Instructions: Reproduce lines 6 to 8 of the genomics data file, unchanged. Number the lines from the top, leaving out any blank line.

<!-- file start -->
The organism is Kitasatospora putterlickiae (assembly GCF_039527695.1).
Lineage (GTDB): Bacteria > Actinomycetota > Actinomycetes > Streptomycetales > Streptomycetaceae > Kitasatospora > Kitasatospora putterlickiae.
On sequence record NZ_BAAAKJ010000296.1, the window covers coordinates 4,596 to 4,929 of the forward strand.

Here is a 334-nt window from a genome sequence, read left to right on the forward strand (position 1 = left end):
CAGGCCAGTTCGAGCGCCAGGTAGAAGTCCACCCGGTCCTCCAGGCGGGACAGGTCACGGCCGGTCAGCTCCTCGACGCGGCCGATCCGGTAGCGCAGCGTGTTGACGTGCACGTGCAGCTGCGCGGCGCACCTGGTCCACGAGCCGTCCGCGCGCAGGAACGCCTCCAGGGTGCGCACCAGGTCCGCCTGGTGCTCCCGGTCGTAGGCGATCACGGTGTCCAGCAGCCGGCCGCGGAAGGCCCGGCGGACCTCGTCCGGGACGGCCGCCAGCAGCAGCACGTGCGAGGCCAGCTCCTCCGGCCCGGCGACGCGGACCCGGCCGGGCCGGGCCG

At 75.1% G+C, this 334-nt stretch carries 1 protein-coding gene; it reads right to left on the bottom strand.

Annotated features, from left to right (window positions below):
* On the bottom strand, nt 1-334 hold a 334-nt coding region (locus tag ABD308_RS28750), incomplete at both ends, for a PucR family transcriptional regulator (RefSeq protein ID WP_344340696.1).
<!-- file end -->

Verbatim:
At 75.1% G+C, this 334-nt stretch carries 1 protein-coding gene; it reads right to left on the bottom strand.

Annotated features, from left to right (window positions below):
* On the bottom strand, nt 1-334 hold a 334-nt coding region (locus tag ABD308_RS28750), incomplete at both ends, for a PucR family transcriptional regulator (RefSeq protein ID WP_344340696.1).